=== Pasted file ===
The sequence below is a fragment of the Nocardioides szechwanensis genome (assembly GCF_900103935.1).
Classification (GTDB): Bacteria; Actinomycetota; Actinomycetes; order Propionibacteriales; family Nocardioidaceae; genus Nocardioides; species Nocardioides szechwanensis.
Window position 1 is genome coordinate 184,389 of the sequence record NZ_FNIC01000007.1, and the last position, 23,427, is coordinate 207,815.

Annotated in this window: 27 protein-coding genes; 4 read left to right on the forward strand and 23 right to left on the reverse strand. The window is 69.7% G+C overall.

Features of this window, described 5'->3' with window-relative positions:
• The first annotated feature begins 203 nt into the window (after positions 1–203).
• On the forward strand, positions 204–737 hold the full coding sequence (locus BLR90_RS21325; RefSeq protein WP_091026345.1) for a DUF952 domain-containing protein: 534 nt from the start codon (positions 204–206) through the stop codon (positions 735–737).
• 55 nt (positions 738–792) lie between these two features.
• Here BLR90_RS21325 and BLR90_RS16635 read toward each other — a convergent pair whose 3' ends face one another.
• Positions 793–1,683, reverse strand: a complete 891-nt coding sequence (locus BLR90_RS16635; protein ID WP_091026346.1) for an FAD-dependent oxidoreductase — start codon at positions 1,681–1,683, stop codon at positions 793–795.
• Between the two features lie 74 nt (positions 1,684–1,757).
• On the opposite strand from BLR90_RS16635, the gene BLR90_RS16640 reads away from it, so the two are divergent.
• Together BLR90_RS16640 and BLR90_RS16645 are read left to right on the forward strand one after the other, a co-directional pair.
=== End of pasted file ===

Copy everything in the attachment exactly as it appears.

The sequence below is a fragment of the Nocardioides szechwanensis genome (assembly GCF_900103935.1).
Classification (GTDB): Bacteria; Actinomycetota; Actinomycetes; order Propionibacteriales; family Nocardioidaceae; genus Nocardioides; species Nocardioides szechwanensis.
Window position 1 is genome coordinate 184,389 of the sequence record NZ_FNIC01000007.1, and the last position, 23,427, is coordinate 207,815.

Annotated in this window: 27 protein-coding genes; 4 read left to right on the forward strand and 23 right to left on the reverse strand. The window is 69.7% G+C overall.

Features of this window, described 5'->3' with window-relative positions:
• The first annotated feature begins 203 nt into the window (after positions 1–203).
• On the forward strand, positions 204–737 hold the full coding sequence (locus BLR90_RS21325; RefSeq protein WP_091026345.1) for a DUF952 domain-containing protein: 534 nt from the start codon (positions 204–206) through the stop codon (positions 735–737).
• 55 nt (positions 738–792) lie between these two features.
• Here BLR90_RS21325 and BLR90_RS16635 read toward each other — a convergent pair whose 3' ends face one another.
• Positions 793–1,683, reverse strand: a complete 891-nt coding sequence (locus BLR90_RS16635; protein ID WP_091026346.1) for an FAD-dependent oxidoreductase — start codon at positions 1,681–1,683, stop codon at positions 793–795.
• Between the two features lie 74 nt (positions 1,684–1,757).
• On the opposite strand from BLR90_RS16635, the gene BLR90_RS16640 reads away from it, so the two are divergent.
• Together BLR90_RS16640 and BLR90_RS16645 are read left to right on the forward strand one after the other, a co-directional pair.